By Todd I. Youngdahl, CFP®
You may have heard about the benefits of utilizing various tax-advantaged medical savings accounts to save for medical, dental, prescription, or vision expenses. Many employers offer more than one type of these accounts, leaving employees with questions about which one to choose. Read on to learn about three options, and the benefits of each.
By Maura Schauss, CFP® and Todd Youngdahl, CFP®
Planning for your healthcare costs in retirement is one of the most important moves you can make. Most people receive healthcare coverage through their employers, which will end when they retire. Many are eligible to receive Medicare at age 65, so there are things you need to know to be ready to enroll, including the enrollment process, coverage options, and what healthcare expenses Medicare doesn’t cover.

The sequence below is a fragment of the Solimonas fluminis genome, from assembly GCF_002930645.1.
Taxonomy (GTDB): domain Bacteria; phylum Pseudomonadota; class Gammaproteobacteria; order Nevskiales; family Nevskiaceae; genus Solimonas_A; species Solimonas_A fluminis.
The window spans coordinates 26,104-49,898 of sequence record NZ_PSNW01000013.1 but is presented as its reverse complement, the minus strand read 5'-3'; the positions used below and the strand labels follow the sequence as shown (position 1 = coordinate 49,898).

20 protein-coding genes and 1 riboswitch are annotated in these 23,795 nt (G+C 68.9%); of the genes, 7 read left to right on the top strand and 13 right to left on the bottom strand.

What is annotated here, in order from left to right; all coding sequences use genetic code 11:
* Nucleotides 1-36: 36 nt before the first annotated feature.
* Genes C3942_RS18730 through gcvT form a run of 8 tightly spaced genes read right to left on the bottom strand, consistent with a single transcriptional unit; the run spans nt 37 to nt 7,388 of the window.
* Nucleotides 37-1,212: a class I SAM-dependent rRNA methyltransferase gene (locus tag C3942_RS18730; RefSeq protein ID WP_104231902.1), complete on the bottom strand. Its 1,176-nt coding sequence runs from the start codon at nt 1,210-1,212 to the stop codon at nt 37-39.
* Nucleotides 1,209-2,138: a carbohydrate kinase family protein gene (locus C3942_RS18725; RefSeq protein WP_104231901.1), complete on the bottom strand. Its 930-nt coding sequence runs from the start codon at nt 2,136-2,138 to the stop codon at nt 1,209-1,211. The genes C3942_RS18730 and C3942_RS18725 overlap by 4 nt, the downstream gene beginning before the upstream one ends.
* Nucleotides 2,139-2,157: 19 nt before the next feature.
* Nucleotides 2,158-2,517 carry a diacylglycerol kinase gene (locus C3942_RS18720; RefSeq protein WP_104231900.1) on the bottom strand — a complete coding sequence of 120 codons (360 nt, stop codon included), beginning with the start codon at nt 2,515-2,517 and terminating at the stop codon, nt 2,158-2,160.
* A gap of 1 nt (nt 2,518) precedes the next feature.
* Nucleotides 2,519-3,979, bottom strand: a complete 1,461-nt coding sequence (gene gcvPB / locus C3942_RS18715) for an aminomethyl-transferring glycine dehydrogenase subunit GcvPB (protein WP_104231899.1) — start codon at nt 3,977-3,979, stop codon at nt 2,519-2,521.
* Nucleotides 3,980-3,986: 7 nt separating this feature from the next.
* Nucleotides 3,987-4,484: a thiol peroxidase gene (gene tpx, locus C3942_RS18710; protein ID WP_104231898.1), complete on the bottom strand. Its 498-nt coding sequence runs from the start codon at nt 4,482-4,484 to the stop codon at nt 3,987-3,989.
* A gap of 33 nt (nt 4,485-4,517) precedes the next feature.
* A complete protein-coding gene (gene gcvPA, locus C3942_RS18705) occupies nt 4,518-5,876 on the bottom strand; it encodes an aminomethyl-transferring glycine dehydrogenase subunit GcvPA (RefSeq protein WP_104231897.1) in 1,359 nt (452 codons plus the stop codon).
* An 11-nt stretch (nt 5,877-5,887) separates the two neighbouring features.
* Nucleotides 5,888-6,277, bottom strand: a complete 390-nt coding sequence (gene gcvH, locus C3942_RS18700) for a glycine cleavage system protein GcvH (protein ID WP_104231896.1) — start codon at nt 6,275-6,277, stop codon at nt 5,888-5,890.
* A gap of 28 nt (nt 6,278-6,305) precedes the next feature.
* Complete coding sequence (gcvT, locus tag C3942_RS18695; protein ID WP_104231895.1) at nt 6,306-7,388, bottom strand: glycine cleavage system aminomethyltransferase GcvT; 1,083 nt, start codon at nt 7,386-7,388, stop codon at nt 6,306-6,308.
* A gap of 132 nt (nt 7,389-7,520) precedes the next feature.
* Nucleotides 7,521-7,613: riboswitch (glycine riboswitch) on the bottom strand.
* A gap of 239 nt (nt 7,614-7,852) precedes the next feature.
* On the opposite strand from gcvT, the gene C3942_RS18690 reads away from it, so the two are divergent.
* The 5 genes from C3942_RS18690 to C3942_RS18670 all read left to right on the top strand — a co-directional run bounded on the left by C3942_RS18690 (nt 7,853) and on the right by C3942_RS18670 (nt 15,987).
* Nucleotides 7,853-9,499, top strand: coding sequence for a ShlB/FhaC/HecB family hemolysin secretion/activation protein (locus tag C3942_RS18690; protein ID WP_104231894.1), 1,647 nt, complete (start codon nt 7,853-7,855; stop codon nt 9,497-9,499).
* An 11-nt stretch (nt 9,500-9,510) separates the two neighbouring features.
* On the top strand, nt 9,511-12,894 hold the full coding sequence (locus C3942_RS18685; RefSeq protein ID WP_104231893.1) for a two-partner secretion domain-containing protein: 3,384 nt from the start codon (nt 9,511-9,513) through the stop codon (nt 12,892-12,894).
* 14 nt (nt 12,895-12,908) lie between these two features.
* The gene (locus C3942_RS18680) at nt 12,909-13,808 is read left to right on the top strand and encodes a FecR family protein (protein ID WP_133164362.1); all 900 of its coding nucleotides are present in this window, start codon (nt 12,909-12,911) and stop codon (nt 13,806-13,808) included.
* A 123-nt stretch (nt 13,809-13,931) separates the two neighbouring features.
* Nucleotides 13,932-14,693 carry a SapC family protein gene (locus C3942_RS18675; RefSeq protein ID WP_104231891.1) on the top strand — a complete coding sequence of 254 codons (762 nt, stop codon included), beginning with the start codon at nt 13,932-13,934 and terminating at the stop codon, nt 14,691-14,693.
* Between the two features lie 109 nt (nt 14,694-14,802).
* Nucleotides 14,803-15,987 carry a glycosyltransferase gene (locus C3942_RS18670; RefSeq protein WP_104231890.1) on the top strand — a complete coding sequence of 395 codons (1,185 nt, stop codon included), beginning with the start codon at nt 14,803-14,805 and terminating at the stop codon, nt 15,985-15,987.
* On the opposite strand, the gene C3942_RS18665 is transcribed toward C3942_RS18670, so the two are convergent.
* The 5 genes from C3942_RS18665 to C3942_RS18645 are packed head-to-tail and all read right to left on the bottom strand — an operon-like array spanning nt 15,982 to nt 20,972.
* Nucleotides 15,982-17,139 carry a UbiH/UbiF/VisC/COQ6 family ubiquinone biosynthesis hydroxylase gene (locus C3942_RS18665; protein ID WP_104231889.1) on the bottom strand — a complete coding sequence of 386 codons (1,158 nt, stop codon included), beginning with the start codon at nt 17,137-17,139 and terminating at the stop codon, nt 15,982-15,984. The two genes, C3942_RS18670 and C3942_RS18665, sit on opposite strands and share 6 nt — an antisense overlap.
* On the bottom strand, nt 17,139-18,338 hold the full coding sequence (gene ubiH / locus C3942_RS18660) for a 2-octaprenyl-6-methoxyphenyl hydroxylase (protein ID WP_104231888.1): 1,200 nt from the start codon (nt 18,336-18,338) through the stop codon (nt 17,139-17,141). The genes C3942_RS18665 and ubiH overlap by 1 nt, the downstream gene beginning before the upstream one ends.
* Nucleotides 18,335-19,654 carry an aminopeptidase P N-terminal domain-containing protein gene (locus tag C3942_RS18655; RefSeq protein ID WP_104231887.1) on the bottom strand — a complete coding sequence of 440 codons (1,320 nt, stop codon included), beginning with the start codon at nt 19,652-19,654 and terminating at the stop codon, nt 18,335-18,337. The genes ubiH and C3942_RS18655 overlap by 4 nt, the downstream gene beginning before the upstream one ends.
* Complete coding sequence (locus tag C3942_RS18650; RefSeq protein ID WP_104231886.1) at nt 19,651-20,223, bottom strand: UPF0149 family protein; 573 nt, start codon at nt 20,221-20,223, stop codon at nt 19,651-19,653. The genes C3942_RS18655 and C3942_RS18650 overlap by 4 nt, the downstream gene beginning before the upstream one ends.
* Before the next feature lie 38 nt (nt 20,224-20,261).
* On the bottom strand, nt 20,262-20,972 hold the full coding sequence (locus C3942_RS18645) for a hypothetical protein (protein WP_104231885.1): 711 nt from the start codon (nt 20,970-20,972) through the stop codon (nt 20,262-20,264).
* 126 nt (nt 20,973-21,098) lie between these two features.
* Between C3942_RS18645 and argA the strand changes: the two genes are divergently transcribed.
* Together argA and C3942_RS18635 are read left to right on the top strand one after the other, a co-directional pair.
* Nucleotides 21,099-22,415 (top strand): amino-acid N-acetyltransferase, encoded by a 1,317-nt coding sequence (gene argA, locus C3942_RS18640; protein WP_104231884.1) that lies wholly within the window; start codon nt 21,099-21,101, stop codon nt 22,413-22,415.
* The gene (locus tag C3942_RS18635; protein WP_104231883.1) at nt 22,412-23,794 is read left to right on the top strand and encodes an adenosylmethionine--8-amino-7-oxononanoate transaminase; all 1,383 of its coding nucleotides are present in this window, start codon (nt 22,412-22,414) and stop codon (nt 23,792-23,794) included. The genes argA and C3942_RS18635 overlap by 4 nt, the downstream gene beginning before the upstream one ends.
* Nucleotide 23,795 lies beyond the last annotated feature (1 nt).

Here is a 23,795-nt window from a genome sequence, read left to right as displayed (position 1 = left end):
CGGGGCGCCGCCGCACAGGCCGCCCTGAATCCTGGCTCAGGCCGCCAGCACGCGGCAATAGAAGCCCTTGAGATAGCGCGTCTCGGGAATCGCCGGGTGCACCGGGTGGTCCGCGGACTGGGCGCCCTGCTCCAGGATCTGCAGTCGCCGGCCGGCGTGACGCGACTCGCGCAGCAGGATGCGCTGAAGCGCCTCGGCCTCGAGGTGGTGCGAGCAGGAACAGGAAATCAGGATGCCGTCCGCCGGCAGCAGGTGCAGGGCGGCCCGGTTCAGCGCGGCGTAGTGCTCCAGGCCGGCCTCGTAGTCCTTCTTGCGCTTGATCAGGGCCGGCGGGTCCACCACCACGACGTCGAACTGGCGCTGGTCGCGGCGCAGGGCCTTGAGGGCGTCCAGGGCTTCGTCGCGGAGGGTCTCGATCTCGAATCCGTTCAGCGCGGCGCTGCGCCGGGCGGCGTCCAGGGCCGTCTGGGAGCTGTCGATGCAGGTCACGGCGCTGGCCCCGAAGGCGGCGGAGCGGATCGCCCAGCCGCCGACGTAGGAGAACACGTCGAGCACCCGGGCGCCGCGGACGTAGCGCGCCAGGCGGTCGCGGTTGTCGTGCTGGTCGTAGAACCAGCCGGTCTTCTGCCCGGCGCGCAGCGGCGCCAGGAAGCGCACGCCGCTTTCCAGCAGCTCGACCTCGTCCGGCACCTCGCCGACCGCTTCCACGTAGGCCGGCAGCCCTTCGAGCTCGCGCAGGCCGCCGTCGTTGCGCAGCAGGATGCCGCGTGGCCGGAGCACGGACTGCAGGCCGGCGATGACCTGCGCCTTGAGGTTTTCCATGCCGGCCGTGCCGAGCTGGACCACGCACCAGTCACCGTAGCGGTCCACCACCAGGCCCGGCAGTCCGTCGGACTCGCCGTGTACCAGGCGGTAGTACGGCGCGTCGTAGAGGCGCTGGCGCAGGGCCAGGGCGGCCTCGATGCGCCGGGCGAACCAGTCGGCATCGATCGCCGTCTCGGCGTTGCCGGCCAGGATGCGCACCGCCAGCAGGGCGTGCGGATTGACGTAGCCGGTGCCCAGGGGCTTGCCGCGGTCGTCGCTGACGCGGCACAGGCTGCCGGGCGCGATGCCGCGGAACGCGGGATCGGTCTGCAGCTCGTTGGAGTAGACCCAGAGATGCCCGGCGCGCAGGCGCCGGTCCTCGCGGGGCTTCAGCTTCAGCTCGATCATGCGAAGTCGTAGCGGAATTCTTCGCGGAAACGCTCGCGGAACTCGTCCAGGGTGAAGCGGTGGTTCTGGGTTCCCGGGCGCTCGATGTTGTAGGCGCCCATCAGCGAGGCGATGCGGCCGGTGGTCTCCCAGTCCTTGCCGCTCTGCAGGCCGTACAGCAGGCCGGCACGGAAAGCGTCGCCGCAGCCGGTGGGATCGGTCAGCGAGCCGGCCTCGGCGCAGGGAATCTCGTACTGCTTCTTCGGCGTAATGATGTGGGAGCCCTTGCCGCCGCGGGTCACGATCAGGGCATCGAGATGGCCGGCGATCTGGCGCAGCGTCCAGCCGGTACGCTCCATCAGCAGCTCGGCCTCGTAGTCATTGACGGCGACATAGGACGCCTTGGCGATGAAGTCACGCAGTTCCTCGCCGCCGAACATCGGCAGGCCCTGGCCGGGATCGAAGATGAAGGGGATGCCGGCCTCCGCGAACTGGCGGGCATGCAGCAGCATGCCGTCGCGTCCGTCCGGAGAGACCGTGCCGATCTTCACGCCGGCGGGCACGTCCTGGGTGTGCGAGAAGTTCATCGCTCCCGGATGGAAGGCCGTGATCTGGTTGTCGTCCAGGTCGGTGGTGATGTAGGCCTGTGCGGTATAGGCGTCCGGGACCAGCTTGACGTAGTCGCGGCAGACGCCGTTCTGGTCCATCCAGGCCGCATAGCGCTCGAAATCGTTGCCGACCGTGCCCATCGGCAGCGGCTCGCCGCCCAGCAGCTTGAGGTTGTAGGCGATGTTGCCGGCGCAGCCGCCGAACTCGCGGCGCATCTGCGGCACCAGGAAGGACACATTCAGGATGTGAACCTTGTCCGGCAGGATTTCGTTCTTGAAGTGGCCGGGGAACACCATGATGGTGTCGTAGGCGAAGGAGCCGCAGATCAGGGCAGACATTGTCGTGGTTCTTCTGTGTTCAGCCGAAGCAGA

By Maura C. Schauss, CFP® and Todd I. Youngdahl, CFP®
In 2003, the government established Health Savings Accounts (HSAs) as a way for people covered under high-deductible health plans (HDHPs) to get special tax treatment towards saving money for medical expenses not paid for by their insurance. With an HSA, payers were able to receive a tax benefit for saving money to cover their deductible. As HDHPs gained popularity, the government wanted to incentivize saving to cover the higher deductibles, so that medical events would not be financially devastating for those with insurance in place. HSAs offer two important benefits to consider.